Published: 26 January, 2011, 14:43
Edited: 15 April, 2011, 05:18
Biologists have suggested a mathematical model, which will hopefully predict which species need to be eliminated from an unstable ecosystem, and in which order, to help it recover.
The counterintuitive idea to kill living things for the sake of biodiversity conservation comes from the complex connections presented in ecosystems. Eliminate a predator, and its prey thrives and shrinks the amount of whatever it has for its own food. Such “cascading” impacts along the “food webs” can be unpredictable and sometimes catastrophic.
Sagar Sahasrabudhe and Adilson Motter of Northwestern University in the US have shown that in some food web models, the timely removal or suppression of one or several species can do quite the opposite and mitigate the damage caused by local extinction. The paper is described in Nature magazine.
The trick is not an easy one, since the timing of removal is just as important as the targeted species. A live example Sahasrabudhe and Motter use is that of island foxes on the Channel Islands off the coast of California. When feral pigs were introduced in the ecosystem, they attracted golden eagles, which preyed on foxes as well. Simply reversing the situation by removing the pigs would make the birds switch solely to foxes, which would eventually make them extinct. Instead, conservation activists captured and relocated the eagles before eradicating the pigs, saving the fox population.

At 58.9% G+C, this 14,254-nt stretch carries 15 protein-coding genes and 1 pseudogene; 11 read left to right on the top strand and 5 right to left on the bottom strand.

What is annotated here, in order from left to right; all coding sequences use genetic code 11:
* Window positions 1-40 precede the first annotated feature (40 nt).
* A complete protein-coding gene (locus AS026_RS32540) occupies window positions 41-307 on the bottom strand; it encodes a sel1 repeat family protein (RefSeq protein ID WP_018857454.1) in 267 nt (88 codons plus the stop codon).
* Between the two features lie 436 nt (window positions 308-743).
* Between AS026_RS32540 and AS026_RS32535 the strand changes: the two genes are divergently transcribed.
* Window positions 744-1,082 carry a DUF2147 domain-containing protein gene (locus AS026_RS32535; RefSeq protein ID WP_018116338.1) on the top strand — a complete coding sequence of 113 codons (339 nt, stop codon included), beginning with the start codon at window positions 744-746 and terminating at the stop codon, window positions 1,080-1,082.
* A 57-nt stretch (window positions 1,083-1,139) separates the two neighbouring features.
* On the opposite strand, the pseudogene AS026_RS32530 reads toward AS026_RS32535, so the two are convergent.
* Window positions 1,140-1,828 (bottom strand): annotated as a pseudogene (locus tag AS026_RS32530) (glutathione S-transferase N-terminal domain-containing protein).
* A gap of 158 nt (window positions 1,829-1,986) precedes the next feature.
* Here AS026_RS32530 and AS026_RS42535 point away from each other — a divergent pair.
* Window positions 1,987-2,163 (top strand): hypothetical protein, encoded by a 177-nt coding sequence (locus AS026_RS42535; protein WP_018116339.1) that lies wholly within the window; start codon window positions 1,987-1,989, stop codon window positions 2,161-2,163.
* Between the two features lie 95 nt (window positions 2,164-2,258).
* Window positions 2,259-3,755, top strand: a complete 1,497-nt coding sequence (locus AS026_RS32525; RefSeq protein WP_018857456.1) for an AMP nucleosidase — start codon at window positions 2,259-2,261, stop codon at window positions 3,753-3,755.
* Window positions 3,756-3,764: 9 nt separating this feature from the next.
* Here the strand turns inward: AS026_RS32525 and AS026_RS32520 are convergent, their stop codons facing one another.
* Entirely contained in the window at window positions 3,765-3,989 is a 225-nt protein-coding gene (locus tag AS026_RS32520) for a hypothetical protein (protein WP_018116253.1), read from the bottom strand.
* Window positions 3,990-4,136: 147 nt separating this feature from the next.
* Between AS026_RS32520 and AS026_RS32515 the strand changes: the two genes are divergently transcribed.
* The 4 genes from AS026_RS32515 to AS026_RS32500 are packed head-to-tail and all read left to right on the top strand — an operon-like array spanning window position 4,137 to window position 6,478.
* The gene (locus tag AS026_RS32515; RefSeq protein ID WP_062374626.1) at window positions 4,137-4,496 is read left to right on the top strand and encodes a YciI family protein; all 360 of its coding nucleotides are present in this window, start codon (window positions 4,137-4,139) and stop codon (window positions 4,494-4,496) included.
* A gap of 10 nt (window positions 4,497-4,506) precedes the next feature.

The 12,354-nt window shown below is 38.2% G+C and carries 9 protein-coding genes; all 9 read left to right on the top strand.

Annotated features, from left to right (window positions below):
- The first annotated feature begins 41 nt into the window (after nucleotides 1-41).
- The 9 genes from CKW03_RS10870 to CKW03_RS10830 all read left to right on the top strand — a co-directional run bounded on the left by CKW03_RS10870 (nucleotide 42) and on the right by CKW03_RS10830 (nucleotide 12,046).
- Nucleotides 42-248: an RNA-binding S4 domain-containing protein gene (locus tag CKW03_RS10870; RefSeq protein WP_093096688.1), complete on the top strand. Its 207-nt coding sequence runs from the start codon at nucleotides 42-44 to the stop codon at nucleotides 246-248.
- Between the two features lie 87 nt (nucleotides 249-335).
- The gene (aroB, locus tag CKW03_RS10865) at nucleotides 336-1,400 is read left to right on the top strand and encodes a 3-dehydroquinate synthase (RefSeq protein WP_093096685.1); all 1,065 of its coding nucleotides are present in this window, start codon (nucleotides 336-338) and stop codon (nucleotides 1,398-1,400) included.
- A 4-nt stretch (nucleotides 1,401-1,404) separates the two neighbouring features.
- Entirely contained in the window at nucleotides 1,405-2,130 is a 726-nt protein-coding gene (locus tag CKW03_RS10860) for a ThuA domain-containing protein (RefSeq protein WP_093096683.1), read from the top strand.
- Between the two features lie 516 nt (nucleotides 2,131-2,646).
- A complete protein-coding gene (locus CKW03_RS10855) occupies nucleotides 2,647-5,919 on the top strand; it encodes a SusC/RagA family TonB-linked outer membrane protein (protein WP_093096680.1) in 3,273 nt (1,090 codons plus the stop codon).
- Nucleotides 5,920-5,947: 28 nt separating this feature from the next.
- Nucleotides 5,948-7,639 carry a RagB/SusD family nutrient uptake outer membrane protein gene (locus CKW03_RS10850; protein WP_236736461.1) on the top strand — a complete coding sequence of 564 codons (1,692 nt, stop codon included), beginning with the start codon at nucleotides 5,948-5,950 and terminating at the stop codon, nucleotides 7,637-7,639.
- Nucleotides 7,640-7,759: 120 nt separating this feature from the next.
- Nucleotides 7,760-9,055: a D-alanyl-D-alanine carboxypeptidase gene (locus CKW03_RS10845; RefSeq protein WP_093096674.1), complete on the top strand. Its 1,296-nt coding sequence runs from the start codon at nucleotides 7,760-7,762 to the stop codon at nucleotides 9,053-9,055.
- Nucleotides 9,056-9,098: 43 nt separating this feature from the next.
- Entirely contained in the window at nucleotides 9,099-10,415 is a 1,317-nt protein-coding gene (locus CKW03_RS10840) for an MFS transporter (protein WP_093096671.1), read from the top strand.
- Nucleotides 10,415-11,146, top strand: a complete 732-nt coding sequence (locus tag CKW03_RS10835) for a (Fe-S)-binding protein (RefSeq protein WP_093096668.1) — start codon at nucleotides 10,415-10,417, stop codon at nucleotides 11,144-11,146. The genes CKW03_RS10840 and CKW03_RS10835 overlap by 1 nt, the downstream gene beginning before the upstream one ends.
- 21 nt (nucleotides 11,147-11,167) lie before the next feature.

Of course conservation scientists are not going to start taking decisions based on the models straight away. Real ecosystems are not limited to predator and prey relationships, and things like parasitism, pollination and nutrient dynamics have to be taken into account as well. On the other hand, ecosystems were thought to be too complex to be modeled at all some eight years ago, Martinez says. Their work gives more confidence that it will have practical uses in nearest future.